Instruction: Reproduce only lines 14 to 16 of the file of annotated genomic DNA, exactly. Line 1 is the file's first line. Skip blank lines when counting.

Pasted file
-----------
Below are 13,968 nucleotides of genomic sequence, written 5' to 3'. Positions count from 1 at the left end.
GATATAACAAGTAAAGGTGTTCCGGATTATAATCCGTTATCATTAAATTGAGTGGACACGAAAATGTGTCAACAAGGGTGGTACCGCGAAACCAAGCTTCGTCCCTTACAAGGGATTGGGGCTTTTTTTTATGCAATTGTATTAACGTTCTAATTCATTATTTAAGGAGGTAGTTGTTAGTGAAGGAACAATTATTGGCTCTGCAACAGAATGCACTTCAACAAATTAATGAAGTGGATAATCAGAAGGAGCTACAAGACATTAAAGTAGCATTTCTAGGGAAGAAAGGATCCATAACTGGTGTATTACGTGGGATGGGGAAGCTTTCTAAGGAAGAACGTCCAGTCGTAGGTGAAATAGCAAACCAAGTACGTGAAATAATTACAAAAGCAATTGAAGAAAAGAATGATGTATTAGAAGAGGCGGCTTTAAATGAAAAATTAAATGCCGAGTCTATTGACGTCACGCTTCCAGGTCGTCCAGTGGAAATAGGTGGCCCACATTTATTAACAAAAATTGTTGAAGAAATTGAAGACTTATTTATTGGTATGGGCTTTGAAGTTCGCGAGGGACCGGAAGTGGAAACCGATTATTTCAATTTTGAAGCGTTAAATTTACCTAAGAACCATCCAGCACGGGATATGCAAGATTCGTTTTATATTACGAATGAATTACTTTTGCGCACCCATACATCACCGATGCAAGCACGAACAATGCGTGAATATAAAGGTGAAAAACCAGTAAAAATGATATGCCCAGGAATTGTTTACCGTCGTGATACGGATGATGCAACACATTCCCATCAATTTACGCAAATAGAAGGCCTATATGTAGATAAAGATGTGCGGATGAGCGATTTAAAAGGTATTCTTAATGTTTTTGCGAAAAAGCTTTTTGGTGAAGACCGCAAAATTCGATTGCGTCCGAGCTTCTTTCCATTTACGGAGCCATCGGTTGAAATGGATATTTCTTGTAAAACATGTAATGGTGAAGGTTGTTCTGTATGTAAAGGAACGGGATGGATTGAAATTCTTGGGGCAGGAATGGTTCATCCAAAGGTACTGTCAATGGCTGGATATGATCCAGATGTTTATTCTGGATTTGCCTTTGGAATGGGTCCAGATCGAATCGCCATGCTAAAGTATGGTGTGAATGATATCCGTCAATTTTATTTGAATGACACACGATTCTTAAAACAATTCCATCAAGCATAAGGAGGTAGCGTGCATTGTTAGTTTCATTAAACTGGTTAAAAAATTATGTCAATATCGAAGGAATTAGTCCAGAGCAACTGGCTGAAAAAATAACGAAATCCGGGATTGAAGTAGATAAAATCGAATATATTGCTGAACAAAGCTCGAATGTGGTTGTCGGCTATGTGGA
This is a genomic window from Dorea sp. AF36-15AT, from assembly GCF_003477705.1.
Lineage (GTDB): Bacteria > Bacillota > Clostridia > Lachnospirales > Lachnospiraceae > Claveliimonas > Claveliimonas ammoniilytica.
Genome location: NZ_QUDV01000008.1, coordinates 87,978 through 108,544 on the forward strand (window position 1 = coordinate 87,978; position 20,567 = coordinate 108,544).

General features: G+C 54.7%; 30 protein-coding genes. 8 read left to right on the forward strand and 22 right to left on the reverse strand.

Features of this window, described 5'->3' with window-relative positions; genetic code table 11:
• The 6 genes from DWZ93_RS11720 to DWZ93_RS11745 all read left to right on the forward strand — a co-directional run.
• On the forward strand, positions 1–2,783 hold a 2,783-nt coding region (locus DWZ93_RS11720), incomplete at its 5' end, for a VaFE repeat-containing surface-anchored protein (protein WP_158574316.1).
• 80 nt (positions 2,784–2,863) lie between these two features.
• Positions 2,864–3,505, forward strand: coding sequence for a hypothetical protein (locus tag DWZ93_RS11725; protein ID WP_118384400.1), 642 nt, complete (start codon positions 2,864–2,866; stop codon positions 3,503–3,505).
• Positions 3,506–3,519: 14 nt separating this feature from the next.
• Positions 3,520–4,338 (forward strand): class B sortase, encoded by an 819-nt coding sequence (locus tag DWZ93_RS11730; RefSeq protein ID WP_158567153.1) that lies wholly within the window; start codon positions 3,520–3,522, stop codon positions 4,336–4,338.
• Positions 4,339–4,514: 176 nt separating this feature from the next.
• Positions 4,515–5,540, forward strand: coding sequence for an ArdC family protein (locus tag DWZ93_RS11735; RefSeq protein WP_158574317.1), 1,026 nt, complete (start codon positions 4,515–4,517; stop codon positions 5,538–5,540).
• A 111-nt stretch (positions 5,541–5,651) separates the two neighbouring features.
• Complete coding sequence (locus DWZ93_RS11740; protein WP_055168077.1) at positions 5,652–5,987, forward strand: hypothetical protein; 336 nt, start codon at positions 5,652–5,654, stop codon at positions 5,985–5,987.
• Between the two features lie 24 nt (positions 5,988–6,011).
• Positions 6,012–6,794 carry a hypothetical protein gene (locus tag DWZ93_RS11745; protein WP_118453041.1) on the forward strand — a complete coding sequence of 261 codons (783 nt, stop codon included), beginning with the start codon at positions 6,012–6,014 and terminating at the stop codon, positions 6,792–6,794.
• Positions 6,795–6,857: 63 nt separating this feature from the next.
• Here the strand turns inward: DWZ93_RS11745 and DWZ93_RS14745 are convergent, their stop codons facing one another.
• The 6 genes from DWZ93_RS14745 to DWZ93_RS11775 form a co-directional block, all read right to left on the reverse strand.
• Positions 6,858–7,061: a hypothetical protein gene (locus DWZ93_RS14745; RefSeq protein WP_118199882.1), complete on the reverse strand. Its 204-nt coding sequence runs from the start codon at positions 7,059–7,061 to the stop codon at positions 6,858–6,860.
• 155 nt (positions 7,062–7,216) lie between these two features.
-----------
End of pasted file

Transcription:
• Positions 4,339–4,514: 176 nt separating this feature from the next.
• Positions 4,515–5,540, forward strand: coding sequence for an ArdC family protein (locus tag DWZ93_RS11735; RefSeq protein WP_158574317.1), 1,026 nt, complete (start codon positions 4,515–4,517; stop codon positions 5,538–5,540).
• A 111-nt stretch (positions 5,541–5,651) separates the two neighbouring features.